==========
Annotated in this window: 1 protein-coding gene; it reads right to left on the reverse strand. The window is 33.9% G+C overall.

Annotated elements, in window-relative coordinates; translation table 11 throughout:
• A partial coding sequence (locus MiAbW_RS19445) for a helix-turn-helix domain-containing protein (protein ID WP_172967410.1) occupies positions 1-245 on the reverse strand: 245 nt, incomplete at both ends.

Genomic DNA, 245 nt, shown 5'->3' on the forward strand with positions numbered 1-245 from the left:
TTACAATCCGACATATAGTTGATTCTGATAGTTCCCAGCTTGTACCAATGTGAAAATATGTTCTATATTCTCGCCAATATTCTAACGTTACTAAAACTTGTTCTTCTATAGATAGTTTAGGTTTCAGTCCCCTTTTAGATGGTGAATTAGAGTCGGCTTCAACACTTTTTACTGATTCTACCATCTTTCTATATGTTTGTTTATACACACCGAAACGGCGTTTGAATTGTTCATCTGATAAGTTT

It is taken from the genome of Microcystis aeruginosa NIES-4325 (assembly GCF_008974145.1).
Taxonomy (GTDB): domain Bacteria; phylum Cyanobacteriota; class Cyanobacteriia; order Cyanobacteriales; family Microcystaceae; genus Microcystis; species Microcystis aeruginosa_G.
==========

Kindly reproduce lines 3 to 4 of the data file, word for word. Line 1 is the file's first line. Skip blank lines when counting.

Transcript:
• A partial coding sequence (locus MiAbW_RS19445) for a helix-turn-helix domain-containing protein (protein ID WP_172967410.1) occupies positions 1-245 on the reverse strand: 245 nt, incomplete at both ends.

Genomic DNA, 245 nt, shown 5'->3' on the forward strand with positions numbered 1-245 from the left: